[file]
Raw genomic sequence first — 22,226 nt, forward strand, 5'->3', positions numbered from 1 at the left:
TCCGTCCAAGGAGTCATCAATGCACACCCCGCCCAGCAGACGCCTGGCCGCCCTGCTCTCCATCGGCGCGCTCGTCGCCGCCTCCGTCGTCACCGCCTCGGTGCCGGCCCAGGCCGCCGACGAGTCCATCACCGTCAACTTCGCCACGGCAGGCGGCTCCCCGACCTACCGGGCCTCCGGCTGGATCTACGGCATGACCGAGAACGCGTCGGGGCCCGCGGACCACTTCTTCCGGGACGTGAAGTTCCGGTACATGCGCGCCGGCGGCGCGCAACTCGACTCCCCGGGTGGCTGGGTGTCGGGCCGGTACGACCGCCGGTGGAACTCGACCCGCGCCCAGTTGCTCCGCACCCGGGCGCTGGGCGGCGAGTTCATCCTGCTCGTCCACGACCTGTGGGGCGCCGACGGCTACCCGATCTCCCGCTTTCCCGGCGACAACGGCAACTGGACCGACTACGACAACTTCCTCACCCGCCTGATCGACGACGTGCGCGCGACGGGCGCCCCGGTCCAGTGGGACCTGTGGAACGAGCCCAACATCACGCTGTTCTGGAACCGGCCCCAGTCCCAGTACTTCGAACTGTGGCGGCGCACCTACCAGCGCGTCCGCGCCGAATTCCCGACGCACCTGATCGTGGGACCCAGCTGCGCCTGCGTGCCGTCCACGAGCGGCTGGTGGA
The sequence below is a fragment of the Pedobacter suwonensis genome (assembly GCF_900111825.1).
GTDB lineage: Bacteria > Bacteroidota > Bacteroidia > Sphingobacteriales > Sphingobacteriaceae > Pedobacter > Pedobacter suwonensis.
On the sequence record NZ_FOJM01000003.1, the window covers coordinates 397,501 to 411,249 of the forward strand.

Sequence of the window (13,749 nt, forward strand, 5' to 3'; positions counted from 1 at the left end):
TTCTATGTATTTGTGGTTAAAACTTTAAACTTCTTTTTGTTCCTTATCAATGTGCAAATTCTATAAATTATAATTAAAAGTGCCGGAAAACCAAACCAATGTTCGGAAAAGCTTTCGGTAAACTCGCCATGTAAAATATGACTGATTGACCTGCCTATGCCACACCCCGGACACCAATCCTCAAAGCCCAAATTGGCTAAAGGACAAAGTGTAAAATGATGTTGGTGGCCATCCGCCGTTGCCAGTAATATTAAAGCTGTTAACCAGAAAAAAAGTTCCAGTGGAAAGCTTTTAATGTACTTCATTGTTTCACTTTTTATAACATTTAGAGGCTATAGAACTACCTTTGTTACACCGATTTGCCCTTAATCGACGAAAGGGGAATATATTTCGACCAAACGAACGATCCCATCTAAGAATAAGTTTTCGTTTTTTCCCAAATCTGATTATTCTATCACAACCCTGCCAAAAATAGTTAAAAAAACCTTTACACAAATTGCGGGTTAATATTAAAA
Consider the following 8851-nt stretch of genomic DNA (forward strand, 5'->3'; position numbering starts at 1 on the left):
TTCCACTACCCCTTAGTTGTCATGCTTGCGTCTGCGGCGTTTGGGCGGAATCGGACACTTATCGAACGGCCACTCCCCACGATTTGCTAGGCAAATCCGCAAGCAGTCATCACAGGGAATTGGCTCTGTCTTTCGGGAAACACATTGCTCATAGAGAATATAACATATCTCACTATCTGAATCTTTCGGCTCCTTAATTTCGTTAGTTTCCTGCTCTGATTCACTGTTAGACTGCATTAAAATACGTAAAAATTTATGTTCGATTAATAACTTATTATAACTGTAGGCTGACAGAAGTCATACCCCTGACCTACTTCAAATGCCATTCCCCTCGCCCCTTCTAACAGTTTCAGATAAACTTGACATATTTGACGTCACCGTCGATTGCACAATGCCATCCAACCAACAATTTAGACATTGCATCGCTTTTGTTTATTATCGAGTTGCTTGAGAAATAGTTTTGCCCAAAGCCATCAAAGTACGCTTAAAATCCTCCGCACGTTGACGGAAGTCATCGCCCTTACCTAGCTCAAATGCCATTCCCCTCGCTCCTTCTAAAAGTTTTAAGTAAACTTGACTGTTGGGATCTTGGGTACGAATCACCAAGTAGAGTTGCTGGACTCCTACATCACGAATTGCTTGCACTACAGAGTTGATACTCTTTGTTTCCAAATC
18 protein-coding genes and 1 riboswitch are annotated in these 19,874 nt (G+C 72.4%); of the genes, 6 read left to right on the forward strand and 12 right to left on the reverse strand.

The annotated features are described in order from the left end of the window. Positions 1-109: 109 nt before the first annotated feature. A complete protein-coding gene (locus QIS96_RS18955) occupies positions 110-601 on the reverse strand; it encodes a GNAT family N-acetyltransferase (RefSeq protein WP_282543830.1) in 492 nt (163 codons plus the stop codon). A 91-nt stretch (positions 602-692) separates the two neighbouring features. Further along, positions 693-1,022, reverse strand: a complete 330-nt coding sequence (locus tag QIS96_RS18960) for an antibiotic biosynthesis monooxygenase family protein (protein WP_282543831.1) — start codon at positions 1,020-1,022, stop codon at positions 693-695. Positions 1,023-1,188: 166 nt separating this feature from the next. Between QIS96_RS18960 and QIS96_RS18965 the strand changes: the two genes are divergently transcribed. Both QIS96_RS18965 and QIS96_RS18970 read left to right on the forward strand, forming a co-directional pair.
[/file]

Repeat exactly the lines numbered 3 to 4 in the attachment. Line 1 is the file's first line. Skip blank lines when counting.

The sequence below is a fragment of the Pedobacter suwonensis genome (assembly GCF_900111825.1).
GTDB lineage: Bacteria > Bacteroidota > Bacteroidia > Sphingobacteriales > Sphingobacteriaceae > Pedobacter > Pedobacter suwonensis.